Japan’s declining gas demand will leave utilities with persistent LNG oversupply through 2030, according to a new report from the Institute for Energy Economics and Financial Analysis (IEEFA).

“As domestic gas demand declines, Japanese importers will have to find new customers abroad,” says the IEEFA report.

Based on figures from the Japan Oil, Gas and Metals National Corporation (JOGMEC), LNG sales by Japanese companies to third countries surged from 14.97 million tonnes (mt) in FY2018 to over 38 mt in FY2021. Although domestic sales have declined, the total volume of LNG transacted by Japanese companies increased over the same timeframe.

“Japan’s domestic LNG demand is falling due to rising generation from nuclear and renewables, long-term energy and climate targets, and demographic shifts,” is mentioned in the report.

Meanwhile, the country’s incumbent utilities have lost significant market share since 2017 due to the introduction of retail competition in gas and power sectors.

Government climate and energy plans expect LNG-fired power generation to more than halve by 2030. As a result, IEEFA estimates that Japan’s LNG demand could fall between 25.7 and 31.6 mtpa — or roughly one-third of 2019 levels — if electricity generation targets are achieved. LNG imports have already fallen 22 mtpa since 2014.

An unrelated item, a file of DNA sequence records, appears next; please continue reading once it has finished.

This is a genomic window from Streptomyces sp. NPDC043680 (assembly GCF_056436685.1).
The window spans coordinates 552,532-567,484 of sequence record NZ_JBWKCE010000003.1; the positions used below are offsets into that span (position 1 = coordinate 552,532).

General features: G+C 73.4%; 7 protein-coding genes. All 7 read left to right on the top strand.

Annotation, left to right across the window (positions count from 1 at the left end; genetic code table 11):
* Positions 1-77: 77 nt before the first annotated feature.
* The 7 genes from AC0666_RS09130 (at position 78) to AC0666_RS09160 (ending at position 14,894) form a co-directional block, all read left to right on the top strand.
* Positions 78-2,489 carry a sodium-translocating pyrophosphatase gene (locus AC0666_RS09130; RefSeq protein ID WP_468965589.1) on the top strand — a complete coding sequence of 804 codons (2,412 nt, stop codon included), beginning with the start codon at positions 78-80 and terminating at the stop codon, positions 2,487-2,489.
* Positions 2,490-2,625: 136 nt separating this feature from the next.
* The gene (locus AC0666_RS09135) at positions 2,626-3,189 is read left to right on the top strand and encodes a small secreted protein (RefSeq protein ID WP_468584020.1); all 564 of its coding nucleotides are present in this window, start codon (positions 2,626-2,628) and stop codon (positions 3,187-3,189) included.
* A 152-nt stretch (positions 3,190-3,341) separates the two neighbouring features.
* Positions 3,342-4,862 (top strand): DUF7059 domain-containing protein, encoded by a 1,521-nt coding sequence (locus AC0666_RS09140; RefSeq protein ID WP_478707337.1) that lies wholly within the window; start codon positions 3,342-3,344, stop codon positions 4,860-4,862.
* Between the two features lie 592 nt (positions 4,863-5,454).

“As domestic demand falls faster than LNG purchase commitments, Japanese utilities will face an important choice,” says report co-author Christopher Doleman, an IEEFA LNG specialist. “Either they can resell flexible cargoes abroad or exercise contractual volume flexibilities and cancellation rights, which may incur additional costs.”

Japan’s Ministry of Economy, Trade and Industry (METI) has set a target for companies to transact 100 mtpa of LNG by 2030. “This is well above the 79 mtpa that buyers have currently contracted, but in line with recent transaction volumes,” highlights the report.

“The importance of Japan’s shift into LNG resales and marketing should not be underestimated,” says Sam Reynolds, the report’s co-author and LNG research lead at IEEFA. “Rather than absorbing more volumes from the global market, Japanese companies may increasingly find themselves in direct competition with global suppliers for potential customers in emerging markets.”

Source: Institute for Energy Economics and Financial Analysis (IEEFA).